A Better Way to Pumpkin – Part One The Preparation

It’s late in the year for us brewers but it’s still that season when one thing comes to rule all the beer making forums (and coffee shops and well, everywhere it seems.) – pumpkin pie. Seriously, I was in my local Target the other day and this was a sign that greeted me.

Just your everyday basic flavor of M&M I

‘m just going to assume (possibly fervently hope) this means we’ve reached peak Pumpkin Spice. Seriously, I love Pumpkin Pie. (And vastly prefer the Black Southern replacement of Sweet Potato Pie). A few years back I wrote an article for Beer & Brewer Magazine in Australia about Pumpkin Beer – the first step was explaining what the hell pumpkin pie is all about. If you’ve not stepped outside of the American world bubble, you may not be aware, but to the rest of the world, pumpkin pie is fucking weird. “What do you mean it’s a sweet pie made of squash?” (Ok, I lied, the first thing to explain is pumpkin is a squash, but a particular variety of). The thought of making a squishy dessert out of a vegetable is a strange concept, but most of us know the truth – pie, even vegetable pie, is g-d delicious. That’s because we know the dirty secret of pumpkin pie – the pumpkin itself doesn’t really have a lot of flavor. Really in the pie, most of what our veg is giving us is the custardy texture. The flavor we think of is comprised of brown sugar, cinnamon, clove, nutmeg, mace, allspice and ginger. Warm spices and caramelly sugar that combine in your mouth to make you happy. This is what everyone pictures when they think “Pumpkin Pie”. (That’s why all the internet outrage about “Pumpkin Spice Lattes” not having any pumpkin is particularly silly and misses the point that the real outrage is how awful a Pumpkin Spice Latte tastes) And so a vast majority of the pumpkin beers out there are really pumpkin spice beers with either little or no pumpkin flesh involved. It’s easy to see why – pumpkin mostly taste of water and “green”. Remember last year’s post Coffee and Jalapenos? Same stuff involved here. I can honestly say that one of the characters I detect in pumpkin infused beers is that roasted green jalapeno flavor/aroma of the methoxyprazines. Why no flavor? I’m convinced the big problem lies in the water content. It dilutes what little flavor there is in the pumpkin. My usual method of pumpkination is to go grab a couple of heirloom pie pumpkins, slice them up, chuck em in an oven until they get caramelly and burnt and all smooshable. Pull those out, scoop out the flesh, toss in the mash and let it rip. Please note, don’t try this with your garden variety everyday Jack-O-Lantern pumpkins – those things have less flavor than foam shipping peanuts. Now, I can walk next door to my local grocery store and pick those up – side effect of living in California, but what about if I didn’t? What if all I had was the big heavy cans of nuclear colored goo?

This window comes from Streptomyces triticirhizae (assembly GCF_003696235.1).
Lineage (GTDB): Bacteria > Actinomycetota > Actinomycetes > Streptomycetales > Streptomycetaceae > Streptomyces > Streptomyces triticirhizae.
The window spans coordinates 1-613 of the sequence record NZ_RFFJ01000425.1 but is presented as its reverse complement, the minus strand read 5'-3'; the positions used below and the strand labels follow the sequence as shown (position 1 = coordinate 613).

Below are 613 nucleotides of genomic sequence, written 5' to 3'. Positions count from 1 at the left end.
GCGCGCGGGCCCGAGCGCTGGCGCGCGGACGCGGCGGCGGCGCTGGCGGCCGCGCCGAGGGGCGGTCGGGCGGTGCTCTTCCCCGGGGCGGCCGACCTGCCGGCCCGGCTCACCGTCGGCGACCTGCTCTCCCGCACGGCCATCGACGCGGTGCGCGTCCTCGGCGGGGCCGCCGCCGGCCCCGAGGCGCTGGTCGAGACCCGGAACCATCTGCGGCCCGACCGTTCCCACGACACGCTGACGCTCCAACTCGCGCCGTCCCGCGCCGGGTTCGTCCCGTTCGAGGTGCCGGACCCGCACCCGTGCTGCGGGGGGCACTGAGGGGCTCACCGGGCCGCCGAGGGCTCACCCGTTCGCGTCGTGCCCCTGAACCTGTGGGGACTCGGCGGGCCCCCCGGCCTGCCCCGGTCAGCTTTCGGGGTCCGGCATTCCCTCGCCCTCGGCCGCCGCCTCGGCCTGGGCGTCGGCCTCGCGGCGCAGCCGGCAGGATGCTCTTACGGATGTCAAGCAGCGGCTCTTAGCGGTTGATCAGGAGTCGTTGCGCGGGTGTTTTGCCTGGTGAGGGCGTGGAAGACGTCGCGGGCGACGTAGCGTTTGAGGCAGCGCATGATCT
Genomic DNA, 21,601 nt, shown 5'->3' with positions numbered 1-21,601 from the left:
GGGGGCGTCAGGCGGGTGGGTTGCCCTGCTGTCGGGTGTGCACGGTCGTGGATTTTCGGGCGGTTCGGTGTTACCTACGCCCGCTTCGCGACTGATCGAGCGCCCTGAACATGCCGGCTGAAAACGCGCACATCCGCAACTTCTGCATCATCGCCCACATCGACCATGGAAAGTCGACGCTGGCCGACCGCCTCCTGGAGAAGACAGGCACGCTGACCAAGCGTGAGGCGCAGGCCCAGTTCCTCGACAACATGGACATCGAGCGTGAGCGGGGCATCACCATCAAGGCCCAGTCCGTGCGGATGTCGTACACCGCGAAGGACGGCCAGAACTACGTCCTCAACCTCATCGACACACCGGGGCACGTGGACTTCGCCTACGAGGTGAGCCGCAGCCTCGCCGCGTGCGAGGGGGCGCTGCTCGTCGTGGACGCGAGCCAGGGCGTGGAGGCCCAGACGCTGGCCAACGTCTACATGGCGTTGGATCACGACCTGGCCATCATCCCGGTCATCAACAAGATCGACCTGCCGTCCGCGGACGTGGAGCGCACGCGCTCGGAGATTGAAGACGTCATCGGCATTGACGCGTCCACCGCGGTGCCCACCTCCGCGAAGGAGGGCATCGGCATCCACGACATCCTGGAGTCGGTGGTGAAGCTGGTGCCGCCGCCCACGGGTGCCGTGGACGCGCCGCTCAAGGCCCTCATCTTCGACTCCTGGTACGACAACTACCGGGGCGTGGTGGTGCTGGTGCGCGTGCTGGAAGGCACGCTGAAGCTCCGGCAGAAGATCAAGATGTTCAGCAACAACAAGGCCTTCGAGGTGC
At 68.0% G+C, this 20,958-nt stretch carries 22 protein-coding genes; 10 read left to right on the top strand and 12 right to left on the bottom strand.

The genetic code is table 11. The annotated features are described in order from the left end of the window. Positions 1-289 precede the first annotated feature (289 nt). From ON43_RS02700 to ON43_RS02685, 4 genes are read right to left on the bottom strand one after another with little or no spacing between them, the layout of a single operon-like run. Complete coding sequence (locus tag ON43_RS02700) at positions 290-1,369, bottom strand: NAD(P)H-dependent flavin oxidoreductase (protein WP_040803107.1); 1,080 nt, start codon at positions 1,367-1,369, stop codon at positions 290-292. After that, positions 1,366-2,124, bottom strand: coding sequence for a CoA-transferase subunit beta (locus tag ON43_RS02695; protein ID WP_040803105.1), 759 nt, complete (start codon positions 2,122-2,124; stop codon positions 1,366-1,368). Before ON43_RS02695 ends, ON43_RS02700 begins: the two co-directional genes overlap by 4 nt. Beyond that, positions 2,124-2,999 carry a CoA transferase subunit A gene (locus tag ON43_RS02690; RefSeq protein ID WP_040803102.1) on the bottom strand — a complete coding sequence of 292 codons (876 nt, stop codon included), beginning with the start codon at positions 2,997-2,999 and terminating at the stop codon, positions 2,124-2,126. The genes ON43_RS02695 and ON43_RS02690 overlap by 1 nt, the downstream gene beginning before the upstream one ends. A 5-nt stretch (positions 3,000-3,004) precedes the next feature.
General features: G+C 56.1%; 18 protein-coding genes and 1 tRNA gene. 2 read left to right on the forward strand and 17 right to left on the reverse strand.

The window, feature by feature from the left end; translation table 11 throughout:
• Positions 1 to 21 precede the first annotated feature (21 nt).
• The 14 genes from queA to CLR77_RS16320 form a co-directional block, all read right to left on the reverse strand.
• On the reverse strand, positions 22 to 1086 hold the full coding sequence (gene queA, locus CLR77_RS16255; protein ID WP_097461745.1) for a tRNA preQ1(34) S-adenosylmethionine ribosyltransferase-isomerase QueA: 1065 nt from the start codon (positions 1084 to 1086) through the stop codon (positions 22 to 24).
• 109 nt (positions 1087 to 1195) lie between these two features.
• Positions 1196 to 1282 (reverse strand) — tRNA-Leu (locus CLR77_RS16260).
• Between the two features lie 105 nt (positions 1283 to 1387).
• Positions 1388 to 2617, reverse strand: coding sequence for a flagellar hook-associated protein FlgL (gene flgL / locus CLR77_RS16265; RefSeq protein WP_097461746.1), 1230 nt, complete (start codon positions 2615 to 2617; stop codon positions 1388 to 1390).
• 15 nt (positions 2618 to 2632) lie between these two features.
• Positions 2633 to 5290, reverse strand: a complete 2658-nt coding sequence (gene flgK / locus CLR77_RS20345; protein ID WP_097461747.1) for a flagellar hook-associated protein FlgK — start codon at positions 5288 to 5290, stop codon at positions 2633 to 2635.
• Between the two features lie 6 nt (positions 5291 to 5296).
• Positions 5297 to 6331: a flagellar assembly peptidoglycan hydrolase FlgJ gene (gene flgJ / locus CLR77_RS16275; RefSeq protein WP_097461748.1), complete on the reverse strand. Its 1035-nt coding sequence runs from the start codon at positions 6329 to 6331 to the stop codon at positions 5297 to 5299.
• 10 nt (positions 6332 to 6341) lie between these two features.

The basic starting tools Before I brew with it, I’m going to remove as much water and concentrate as many flavors as I can. Here’s the basic setup – for 24 hours, I strained a single can of pumpkin puree through coffee filters and a fine mesh sieve. Every once in a while, I weighed the amount of water coming out of the gloop. Here’s some numbers

Our starting pumpkin weight (the bowl has already been tared out)

Immediate Seepage into the draining rig Pumpkin Weight from Draining

Time Pumpkin Weight (grams) %age Original Weight Notes
0 hour 867 grams (30.6 oz/1.9lbs) 100%
10 hours 707 grams 81.5%
24 hours 637 grams 73.4%

Effect of draining

Time Water in the Bowl (grams) %age Original Weight Notes
1 hour 121 grams 14%
2 hours 129 grams 14.9% Slowed down!
10 hours 132 grams 15.2% Not much change – swap out the coffee filters
13 hours 178 grams 20.5% Changing filters makes a difference!
24 hours 185 grams 21.3% Enough of that – let’s roast!

Where’d the extra weight go? I can only assume some of it evaporative loss, some to the coffee filters, some to the very strange fae who watch over my kitchen. After 24 hours, spread the stuff onto a sheet tray lined with a silicone mat (parchment paper will sub fine, but be more of a pain in the ass to work on), roast at 300F for 100 minutes. I pulled the pan every 20 minutes, gave everything a stir and mushed it out again. After 100 minutes, I think we can all agree – big difference. I’m going to prep a second round that is still drained, but I’m going to add sugar and spices to the glorp before roasting.

A 300F oven, a cookie sheet and a silicone mat

Why? Well, I think we can agree the draining didn’t pull moisture as efficiently as the roasting, but I think the puree as it comes out of the oven doesn’t have as much caramelly goodness as I’d like. I could roast at a higher heat, but I think that will just make the puree “browner” without any real flavor development. Stay tuned for that development and the brewing! Pumpkin Weight from Roasting

Time Pumpkin Weight (grams) %age Original Weight Notes
0 minutes 637 grams 73.4%
100 minutes 243 grams 28.0% Brickish Brown almost spackle like in texture